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Measuring the world’s workplaces – how the best beat the rest

Great employee workplace experience is fast being acknowledged as the foundation to heightened employee engagement. An elite group of employers have recognised this and are using workplace as a tactical tool in competitive advantage. This March, Leesman hosted an event to learn how the best are beating the rest. Jo Sutherland reports from Leesman’s London conference

Leesman, which has surveyed over 2,000 workspaces worldwide since forming at the turn of the decade, aims to empower facilities and real estate managers with the data required to make every workplace better. To date, just six per cent of buildings surveyed have achieved the prestigious Leesman+ accreditation. This award, based on exemplary functionality and effectiveness scores, recognises and praises high performing workplaces.

Out of the 813 workplaces surveyed in 2017, 24 have been awarded the Leesman+ certification across 21 organisations, and the achievements of these businesses and their physical workplaces are being celebrated in a new report called ‘The World’s Best Workplaces 2017’. In addition, the Leesman team is embarking on a worldwide event programme to share the insight and to address the overarching question: can the workplace industry ever embrace evidence-based design systems to design and manage high-performing workplaces?

To frame the thinking underpinning the discourse concerning evidence-based design, Leesman’s CEO Tim Oldman kicked off the conference by explaining how technology is transforming the way industries outside of the property sphere are transforming their offerings.

“Eight years ago, billionaire industrial designer Sir James Dyson supported the £6.1m redesign of the neonatal ward at the UK’s Royal United Hospital in Bath,” said Oldman. “As part of the work, wireless accelerometers were attached to babies’ nappies, allowing doctors to accurately measure sleeping and waking cycles – the first time this had been done.

“Through this, the ward managed to collate vast amounts of data using new techniques to build up a really accurate picture of how babies respond to their environment. Analysis revealed that regulating natural and artificial light levels, coupled with reducing noise levels, increased infants’ sleep by 22 per cent, which enabled faster recovery.

“But the benefits weren’t limited to the infants. The homely lay-out of the space, in addition to the tech that monitored infants’ progression, reduced parents’ anxiety levels, which contributed to a dramatic increase in the time mothers spent breastfeeding.”

Oldman then offered other examples of how technology and data have worked hand-in-hand to generate positive user outcomes. In cars, wireless accelerometers trigger airbags to inflate if a sudden change in speed is detected. Data loss can be avoided thanks to laptop accelerometers that detect drops before they hit the ground, protecting the heads of hard disks before impact. iPhone accelerometers sense when a phone is tilting so it can automatically switch screen layouts. Some high-tech washing machines even use accelerometers to detect when the load is out of balance, safeguarding the appliance.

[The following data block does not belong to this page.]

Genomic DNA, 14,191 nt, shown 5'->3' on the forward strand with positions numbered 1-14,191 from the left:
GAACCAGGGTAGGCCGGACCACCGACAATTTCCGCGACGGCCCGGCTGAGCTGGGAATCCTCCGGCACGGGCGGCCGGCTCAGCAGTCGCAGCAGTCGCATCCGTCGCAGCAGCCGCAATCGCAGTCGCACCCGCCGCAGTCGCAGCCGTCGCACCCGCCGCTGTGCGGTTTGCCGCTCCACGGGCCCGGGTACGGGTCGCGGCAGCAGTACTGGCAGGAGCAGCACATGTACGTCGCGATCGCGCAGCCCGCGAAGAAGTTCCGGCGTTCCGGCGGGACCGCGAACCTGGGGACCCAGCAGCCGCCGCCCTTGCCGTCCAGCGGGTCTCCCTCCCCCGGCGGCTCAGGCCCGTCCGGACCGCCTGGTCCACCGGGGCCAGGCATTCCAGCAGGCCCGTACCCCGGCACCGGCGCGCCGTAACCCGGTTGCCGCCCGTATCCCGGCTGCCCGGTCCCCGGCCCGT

But when it comes to workplace design, research reveals that the majority of organisations are not utilising a similarly sophisticated or tech-led approach, resulting in high numbers of offices that are not fit for purpose, let alone effective.

Leesman classes each workplace in the databank into one of three different categories based on their Lmi (workplace effectiveness) score. The average Lmi as of January 2018 is 61.7. Leesman considers anything below the average to be an “obstructer” workplace; a space that presents various obstacles that in turn impede or interfere with the work being undertaken, hindering both productivity and engagement. An “enabler” workplace (61.2 – 69.9) is a space that, to all intents and purposes, supports the employees in what they’re doing. But these workplaces don’t enable organisations to shape a better way of working; they present a short to mid-term solution, as it were. Buildings that score an Lmi of 70 or above are classified as “catalyst” spaces; workplaces that encourage people to be the best that they can be.

This is what the organisations as part of the elite Leesman+ collective have managed to achieve. As a business intelligence tool that measures employee experience, Leesman is encouraging the industry to follow in the footsteps of the world’s best workplaces, as these organisations have embraced data and feedback loops to gain competitive advantage. To further explore the data that offers clues as to what these high-performing workplaces have in common, download The World’s Best Workplaces 2017 report here.

 

 

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